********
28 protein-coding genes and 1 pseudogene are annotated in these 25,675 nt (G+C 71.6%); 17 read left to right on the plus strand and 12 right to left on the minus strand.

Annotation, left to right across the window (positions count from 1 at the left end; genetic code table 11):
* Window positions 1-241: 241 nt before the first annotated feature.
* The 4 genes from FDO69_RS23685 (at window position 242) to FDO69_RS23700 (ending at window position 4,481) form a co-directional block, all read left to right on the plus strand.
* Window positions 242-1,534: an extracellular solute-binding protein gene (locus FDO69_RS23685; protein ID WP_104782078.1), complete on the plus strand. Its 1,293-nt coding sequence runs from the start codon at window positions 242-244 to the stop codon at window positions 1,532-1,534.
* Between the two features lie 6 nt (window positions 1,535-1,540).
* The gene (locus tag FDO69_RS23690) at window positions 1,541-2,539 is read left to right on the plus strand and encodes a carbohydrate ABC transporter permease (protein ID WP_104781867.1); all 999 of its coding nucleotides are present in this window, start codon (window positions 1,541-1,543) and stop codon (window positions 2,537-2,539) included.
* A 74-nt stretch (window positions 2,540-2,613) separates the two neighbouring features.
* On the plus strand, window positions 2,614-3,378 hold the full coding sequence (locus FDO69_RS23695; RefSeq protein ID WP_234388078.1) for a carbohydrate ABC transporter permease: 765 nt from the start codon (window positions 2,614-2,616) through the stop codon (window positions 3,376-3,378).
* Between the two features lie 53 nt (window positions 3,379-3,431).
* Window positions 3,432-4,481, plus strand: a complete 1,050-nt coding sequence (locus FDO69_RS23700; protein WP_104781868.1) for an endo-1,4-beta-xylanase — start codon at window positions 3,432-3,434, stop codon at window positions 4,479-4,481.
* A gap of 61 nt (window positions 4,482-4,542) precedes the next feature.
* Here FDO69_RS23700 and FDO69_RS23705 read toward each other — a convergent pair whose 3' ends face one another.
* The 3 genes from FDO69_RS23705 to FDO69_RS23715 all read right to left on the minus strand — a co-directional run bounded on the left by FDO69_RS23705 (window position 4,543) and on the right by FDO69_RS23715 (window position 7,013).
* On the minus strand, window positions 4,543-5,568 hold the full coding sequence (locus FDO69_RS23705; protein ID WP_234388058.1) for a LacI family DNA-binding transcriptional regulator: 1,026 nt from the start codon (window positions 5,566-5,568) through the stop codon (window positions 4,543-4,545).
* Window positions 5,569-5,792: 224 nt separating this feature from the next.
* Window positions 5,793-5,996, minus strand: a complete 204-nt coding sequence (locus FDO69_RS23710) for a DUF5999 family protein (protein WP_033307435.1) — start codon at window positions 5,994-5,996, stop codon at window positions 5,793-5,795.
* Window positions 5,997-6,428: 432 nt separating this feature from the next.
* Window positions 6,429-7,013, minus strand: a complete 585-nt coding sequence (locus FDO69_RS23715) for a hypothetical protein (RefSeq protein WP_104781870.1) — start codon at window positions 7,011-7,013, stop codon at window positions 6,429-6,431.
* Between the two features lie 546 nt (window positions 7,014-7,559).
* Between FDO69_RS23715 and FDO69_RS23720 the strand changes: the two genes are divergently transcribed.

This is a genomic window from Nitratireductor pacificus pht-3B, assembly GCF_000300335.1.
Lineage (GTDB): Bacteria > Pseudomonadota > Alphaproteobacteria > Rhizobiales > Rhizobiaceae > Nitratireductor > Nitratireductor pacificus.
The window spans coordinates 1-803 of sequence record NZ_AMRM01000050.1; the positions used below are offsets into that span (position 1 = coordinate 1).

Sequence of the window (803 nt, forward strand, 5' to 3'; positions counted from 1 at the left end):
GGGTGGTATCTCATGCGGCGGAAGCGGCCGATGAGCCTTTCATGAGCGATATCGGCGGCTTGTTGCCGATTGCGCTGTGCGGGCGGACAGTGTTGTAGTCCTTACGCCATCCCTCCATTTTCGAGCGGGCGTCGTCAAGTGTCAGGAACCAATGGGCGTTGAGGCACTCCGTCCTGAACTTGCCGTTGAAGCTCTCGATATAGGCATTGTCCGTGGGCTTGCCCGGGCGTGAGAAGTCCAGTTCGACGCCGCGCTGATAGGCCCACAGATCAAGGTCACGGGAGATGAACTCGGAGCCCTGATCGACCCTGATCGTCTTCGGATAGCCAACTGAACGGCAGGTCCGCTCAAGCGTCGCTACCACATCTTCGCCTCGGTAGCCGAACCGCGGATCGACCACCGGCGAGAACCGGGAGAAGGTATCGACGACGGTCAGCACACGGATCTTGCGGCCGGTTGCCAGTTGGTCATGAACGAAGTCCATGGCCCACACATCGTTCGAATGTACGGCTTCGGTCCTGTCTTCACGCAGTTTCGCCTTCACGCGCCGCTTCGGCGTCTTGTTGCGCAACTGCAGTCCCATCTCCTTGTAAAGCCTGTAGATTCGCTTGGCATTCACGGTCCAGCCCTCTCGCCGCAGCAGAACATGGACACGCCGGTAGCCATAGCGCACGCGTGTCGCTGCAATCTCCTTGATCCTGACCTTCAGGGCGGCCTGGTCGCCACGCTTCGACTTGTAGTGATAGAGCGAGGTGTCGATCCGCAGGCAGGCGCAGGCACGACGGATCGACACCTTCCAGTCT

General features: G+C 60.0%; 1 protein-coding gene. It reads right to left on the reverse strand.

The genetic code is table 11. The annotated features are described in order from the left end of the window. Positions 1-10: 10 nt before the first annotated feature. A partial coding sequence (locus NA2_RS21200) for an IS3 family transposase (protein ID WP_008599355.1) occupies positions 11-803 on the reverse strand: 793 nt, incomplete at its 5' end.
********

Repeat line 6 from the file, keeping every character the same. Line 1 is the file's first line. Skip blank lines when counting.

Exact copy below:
* Between the two features lie 6 nt (window positions 1,535-1,540).